I am really relieved for Sherri and her family and cannot imagine what that all feels like. How do you push that persistent fear of recurrence out of your mind and live your life? I had my first mammogram this February and was petrified. Your mind goes to the “what if” place and you start to think pretty terrible thoughts. You have to try hard not to let yourself go to that dark place. I was really scared for Sherri. She has an amazing family and they are so supportive, but she also has 3 small children who need her very much. I need her. I’ll be honest…Selfishly, I started to think about who I would get to talk the 3-day with me if she were sick. She would have never let me drop out. I was imagining all the people who would step in for her (because we do have amazing friends, family, and colleagues), but I wanted to walk with her! I pictured myself tying to train without her and it made me so said. “Don’t worry yet,” I kept telling myself. “Stop thinking like that!” After talking with Sherri, I found out that she never thought about not being able to walk. She was wondering about walking bald. That’s Sherri for you!

I wish I had a camera on the day I showed up to surprise Sherri at her last chemotherapy. I ran into her amazing husband, Andy, first (also a colleague of mine) and followed him to the infusion floor. There she was, looking completely relaxed as she waited for bags of poison to empty into her system. Reclined, eyes closed, head scarved, and iPod jamming - she looked like she was at the spa, for crying out loud, waiting on her pedicure. The best was her little black t-shirt that read: walking my internal red carpet. This is Sherri. She is in control, ready for the challenge, and happy to just be.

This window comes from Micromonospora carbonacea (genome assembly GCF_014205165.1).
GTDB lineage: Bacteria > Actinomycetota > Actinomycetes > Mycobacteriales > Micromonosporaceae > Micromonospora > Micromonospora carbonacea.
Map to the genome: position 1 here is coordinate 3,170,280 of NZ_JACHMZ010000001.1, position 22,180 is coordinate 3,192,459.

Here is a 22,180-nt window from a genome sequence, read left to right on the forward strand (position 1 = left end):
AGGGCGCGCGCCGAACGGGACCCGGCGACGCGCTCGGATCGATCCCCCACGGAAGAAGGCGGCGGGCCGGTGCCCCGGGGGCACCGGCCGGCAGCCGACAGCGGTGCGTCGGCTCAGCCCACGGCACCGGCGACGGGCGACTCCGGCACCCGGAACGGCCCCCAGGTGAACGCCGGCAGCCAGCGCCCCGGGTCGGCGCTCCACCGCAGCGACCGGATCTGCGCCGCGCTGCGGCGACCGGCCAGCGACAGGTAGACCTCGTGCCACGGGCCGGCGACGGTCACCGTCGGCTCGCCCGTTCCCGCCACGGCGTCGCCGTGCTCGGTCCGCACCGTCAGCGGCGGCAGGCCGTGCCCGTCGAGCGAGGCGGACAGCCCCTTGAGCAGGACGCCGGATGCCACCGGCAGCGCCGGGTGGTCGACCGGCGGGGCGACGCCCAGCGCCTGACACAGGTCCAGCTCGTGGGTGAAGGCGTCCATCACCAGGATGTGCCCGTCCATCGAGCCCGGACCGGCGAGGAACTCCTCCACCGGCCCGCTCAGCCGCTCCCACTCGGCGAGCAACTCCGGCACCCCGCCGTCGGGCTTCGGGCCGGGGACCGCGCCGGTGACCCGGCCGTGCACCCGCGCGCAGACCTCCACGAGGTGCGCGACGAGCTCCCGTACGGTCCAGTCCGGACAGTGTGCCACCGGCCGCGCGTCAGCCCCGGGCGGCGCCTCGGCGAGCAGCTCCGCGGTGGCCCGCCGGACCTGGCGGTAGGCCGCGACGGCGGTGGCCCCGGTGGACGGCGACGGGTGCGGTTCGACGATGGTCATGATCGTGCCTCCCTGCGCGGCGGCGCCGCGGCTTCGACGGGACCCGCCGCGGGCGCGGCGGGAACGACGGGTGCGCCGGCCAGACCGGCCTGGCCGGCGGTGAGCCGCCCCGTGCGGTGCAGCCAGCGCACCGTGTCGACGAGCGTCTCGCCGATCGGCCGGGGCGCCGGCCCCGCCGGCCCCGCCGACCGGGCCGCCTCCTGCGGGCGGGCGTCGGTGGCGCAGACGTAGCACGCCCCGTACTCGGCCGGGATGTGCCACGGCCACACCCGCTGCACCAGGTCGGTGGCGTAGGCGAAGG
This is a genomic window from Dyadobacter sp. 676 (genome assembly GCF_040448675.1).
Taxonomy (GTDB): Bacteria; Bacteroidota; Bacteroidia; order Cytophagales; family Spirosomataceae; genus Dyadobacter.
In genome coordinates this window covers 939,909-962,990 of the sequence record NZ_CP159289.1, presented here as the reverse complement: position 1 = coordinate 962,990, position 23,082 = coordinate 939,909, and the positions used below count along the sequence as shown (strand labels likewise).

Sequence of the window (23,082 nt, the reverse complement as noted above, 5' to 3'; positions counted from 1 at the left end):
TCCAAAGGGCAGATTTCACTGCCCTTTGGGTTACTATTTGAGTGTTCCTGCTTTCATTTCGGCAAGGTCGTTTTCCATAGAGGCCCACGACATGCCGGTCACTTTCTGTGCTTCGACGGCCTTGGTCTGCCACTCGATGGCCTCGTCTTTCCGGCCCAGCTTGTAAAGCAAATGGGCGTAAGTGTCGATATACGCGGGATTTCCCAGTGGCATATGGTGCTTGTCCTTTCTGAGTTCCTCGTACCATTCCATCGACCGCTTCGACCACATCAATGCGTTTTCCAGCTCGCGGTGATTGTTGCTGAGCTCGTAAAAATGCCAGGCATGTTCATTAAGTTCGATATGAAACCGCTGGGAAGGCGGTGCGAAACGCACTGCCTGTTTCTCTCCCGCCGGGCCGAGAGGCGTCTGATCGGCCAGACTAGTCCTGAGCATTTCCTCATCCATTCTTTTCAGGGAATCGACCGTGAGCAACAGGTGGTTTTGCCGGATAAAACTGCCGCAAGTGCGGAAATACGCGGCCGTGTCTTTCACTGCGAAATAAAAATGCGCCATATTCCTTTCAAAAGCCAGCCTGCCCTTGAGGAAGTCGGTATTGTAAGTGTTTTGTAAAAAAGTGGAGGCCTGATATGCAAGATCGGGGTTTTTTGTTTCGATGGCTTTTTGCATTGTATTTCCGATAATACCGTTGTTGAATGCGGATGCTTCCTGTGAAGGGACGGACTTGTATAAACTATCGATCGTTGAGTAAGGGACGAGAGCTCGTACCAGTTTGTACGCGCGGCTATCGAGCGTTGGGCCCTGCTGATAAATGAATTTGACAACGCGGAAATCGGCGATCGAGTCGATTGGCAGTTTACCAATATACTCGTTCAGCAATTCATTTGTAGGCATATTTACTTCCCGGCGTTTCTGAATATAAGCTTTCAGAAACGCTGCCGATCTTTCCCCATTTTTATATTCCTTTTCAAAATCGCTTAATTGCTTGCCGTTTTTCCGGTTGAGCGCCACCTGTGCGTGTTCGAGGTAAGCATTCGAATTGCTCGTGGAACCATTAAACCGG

This is why it is no surprise that while reading my latest copy of Shape magazine, I flipped the page to find the princess herself emblazoned on the pages of the magazine, arms raised in victory.

Okay, seriously? I have never read Shape magazine a day in my life but the poster child has indeed struck again. Only Sherri can turn having breast cancer into a fun, spirited, nationwide media event. Walking her internal red carpet, indeed.

I am glad you are healthy, Sher!

Thanks for reading. More later…


  1. Courtney just reminded me...she is actually the one who took the pictures of Sherri and I with the apples. We got a lot of laughs that day and hoped that Courtney would not try to explain to anyone what she had done other than go to class that day. Out of context it does not sound good! "Today at school I took pictures of two teachers with apples over their...oh nevermind - it's a long story."
    Too funny! You rock, Court!

  2. It's been a few days since I read your blog and logged on today to read of Sherri's saga....I'm so relieved to hear she's OK!

  3. Thanks for all of your support, Erica!